AIDS:
HIV/AIDS - deaths: NA
Nationality: noun: Saint Helenian(s) adjective: Saint Helenian
Ethnic groups: African descent 50%, white 25%, Chinese 25%
Religions: Anglican (majority), Baptist, Seventh-Day Adventist, Roman Catholic
Languages: English
Literacy: definition: age 20 and over can read and write total population: 97% male: 97% female: 98% (1987 est.) Government Saint Helena -
Country name: conventional long form: none conventional short form: Saint Helena
Dependency status: overseas territory of the UK
Government type: NA
Capital: Jamestown Administrative divisions: 1 administrative area and 2 dependencies*; Ascension*, Saint Helena, Tristan da Cunha*
Independence: none (overseas territory of the UK)
National holiday: Birthday of Queen ELIZABETH II, second Saturday in June (1926)
Constitution: 1 January 1989
Legal system: NA
Suffrage: NA years of age
Executive branch: chief of state: Queen ELIZABETH II (since 6 February 1952) elections: none; the monarch is hereditary; governor is appointed by the monarch head of government: Governor and Commander in Chief David HOLLAMBY (since NA June 1999) cabinet: Executive Council consists of the governor, two ex officio officers, and six elected members of the Legislative Council
Legislative branch: unicameral Legislative Council (16 seats, including the speaker, 3 ex officio and 12 elected members; members are elected by popular vote to serve four-year terms) elections: last held 27 June 2001 (next to be held NA June 2005) election results: percent of vote - NA%; seats - independents 15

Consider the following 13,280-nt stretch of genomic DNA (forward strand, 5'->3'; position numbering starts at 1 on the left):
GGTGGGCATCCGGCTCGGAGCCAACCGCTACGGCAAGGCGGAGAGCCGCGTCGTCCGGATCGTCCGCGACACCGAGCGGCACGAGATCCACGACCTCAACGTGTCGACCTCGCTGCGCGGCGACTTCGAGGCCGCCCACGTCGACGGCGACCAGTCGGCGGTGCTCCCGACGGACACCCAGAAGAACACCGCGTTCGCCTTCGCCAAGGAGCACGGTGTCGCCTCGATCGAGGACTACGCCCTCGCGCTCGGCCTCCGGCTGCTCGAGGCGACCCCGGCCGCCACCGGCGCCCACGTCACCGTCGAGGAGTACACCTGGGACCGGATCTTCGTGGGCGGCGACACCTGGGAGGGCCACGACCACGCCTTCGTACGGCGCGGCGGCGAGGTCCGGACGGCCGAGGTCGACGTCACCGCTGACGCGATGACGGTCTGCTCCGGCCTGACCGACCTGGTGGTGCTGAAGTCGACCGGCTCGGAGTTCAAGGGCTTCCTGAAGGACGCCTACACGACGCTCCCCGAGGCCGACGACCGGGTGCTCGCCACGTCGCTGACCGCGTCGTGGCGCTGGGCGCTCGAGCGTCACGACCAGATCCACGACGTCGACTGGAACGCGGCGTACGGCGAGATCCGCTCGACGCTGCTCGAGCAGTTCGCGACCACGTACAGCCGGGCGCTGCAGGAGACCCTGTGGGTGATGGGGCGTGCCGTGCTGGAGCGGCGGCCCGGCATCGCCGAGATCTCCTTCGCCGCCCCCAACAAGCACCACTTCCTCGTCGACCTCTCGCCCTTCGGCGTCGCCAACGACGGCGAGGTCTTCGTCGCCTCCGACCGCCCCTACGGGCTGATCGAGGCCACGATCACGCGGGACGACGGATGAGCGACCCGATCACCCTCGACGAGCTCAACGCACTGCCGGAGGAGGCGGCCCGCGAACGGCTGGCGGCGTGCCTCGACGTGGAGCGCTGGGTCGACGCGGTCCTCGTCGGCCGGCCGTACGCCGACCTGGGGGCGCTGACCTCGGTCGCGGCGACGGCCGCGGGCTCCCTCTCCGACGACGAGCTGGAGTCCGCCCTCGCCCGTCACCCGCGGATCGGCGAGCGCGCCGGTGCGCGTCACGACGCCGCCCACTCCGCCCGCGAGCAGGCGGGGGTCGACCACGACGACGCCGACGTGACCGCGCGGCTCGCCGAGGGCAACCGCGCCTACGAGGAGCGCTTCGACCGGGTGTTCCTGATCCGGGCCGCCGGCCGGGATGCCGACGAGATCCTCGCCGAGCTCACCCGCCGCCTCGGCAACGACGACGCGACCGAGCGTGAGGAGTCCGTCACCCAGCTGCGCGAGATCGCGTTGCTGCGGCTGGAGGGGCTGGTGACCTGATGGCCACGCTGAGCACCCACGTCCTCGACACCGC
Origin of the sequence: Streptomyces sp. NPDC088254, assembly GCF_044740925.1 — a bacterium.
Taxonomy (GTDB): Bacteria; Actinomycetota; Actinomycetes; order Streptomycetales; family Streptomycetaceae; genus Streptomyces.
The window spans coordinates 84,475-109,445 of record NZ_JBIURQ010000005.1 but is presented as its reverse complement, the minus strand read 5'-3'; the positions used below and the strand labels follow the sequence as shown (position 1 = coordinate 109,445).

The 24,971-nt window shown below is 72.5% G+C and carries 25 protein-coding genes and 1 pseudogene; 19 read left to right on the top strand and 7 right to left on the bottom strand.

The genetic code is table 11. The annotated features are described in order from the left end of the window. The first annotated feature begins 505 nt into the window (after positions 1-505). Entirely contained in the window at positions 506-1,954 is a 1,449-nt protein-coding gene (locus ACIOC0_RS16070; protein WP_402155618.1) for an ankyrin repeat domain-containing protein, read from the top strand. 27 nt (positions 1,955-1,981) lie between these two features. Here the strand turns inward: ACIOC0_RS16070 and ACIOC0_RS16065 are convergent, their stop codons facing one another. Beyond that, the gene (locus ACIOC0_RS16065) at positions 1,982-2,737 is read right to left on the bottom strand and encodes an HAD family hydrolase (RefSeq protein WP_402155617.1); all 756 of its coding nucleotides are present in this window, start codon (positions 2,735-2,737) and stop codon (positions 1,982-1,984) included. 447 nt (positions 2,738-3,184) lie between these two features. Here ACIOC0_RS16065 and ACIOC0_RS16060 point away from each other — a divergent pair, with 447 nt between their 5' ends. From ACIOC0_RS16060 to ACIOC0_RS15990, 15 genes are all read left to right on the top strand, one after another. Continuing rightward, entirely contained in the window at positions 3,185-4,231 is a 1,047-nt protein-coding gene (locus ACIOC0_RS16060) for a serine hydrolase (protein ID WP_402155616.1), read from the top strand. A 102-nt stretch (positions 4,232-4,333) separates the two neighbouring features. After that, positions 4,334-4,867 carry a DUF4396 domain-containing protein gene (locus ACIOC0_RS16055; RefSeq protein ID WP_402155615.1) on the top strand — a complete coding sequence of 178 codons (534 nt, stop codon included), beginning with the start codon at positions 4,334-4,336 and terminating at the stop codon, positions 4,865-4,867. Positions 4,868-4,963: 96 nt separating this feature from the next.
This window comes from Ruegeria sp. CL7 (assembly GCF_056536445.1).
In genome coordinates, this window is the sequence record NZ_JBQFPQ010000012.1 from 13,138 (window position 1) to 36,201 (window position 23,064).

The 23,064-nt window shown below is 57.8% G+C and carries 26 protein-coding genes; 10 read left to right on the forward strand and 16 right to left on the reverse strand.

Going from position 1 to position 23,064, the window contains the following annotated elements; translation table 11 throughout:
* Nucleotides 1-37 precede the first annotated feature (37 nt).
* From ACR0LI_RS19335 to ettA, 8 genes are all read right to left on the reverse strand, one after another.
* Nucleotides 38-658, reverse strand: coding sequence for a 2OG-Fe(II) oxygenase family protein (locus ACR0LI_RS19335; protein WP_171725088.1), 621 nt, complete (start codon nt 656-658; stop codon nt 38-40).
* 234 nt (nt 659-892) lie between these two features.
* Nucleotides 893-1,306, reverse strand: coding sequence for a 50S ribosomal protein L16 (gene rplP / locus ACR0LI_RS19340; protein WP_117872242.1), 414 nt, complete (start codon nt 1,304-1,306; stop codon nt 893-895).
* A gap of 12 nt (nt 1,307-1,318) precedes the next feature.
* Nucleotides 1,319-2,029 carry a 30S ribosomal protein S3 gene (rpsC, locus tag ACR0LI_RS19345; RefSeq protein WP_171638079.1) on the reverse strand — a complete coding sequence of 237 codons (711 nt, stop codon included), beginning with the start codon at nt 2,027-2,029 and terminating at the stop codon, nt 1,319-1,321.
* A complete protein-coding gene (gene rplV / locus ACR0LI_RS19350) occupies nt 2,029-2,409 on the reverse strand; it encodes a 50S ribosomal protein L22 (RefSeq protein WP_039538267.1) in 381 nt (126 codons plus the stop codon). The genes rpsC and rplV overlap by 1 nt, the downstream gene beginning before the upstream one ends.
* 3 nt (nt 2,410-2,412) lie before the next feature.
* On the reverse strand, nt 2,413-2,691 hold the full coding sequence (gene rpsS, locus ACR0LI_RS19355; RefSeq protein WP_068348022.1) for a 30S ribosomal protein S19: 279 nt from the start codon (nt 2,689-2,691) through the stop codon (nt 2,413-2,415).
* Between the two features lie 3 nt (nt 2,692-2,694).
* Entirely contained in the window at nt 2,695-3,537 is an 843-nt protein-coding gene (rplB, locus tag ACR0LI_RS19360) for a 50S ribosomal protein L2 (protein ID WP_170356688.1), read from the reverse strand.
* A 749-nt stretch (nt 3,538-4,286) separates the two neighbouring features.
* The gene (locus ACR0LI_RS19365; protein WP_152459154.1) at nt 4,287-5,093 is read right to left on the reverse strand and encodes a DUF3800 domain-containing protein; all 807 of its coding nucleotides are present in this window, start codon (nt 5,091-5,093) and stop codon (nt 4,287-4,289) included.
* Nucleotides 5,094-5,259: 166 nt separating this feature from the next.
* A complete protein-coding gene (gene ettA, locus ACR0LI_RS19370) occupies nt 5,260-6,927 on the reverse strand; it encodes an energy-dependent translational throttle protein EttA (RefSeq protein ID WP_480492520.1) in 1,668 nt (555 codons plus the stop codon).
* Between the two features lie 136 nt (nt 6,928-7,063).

Judicial branch: Supreme Court; Magistrate's Court; Small Debts Court; Juvenile Court Political parties and leaders: none Political pressure groups and none
leaders: International organization ICFTU
participation: Diplomatic representation in the US: none (overseas territory of the UK) Diplomatic representation from the none (overseas territory of the UK)
US:
Flag description: blue with the flag of the UK in the upper hoist-side quadrant and the Saint Helenian shield centered on the outer half of the flag; the shield features a rocky coastline and three-masted sailing ship Economy Saint Helena
Economy - overview: The economy depends largely on financial assistance from the UK, which amounted to about $5 million in 1997 or almost one-half of annual budgetary revenues. The local population earns income from fishing, the raising of livestock, and sales of handicrafts. Because there are few jobs, 25% of the work force has left to seek employment on Ascension Island, on the Falklands, and in the UK.
GDP: purchasing power parity - $18 million (1998 est.)
GDP - real growth rate: NA%
GDP - per capita: purchasing power parity - $2,500 (1998 est.) GDP - composition by sector: agriculture: NA% industry: NA% services: NA% Population below poverty line: NA% Household income or consumption by lowest 10%: NA%